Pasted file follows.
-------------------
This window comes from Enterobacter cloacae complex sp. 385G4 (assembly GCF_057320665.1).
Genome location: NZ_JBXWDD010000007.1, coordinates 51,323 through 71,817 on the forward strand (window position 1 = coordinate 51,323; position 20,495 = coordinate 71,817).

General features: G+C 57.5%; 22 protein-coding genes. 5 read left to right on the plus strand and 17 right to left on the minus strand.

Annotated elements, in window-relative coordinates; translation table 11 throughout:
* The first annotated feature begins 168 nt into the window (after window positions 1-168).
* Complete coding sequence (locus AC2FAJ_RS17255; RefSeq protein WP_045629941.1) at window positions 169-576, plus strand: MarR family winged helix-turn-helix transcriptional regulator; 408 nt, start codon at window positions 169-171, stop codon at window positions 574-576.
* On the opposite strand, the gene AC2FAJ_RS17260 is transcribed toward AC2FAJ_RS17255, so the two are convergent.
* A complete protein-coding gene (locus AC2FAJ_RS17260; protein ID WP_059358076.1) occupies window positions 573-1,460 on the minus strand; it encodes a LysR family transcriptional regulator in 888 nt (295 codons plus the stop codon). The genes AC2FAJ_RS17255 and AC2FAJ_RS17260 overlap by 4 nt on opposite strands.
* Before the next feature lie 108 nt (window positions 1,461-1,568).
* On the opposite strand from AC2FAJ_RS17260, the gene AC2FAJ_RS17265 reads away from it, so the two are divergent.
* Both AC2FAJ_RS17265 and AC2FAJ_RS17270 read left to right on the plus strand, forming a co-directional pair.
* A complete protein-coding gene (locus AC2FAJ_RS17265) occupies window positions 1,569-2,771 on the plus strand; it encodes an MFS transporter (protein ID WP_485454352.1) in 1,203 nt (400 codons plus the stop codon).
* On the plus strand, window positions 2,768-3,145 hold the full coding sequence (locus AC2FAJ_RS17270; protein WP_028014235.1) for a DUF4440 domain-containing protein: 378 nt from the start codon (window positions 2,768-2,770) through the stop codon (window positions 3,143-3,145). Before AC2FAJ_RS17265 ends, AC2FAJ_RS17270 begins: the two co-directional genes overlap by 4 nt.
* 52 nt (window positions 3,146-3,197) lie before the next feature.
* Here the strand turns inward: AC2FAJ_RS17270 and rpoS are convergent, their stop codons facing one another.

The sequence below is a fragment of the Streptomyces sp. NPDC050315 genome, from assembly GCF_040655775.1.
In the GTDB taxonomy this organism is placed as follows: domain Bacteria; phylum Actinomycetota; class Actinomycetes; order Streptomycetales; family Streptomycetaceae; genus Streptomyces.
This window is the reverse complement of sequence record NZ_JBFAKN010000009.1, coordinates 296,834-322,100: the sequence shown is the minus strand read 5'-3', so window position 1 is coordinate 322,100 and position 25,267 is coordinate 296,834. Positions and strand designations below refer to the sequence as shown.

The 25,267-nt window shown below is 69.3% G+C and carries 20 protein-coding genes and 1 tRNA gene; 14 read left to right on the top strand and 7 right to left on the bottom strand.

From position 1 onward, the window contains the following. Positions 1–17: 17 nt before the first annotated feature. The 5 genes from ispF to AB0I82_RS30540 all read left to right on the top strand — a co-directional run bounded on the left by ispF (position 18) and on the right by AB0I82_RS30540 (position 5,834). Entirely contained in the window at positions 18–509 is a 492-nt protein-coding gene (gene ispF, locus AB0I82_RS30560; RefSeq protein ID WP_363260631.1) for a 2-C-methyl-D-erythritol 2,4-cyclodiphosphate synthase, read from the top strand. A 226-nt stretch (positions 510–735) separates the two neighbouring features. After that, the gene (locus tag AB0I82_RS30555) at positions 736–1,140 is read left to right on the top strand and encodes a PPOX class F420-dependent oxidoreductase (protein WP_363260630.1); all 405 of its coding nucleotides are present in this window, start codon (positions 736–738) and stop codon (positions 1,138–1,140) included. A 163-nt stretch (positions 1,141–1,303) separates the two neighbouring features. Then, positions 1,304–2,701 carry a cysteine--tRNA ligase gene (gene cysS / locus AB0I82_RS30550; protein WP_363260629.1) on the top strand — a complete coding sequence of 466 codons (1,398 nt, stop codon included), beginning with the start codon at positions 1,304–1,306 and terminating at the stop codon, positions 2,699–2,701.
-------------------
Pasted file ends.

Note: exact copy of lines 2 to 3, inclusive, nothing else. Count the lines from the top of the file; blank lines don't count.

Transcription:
Genome location: NZ_JBXWDD010000007.1, coordinates 51,323 through 71,817 on the forward strand (window position 1 = coordinate 51,323; position 20,495 = coordinate 71,817).

General features: G+C 57.5%; 22 protein-coding genes. 5 read left to right on the plus strand and 17 right to left on the minus strand.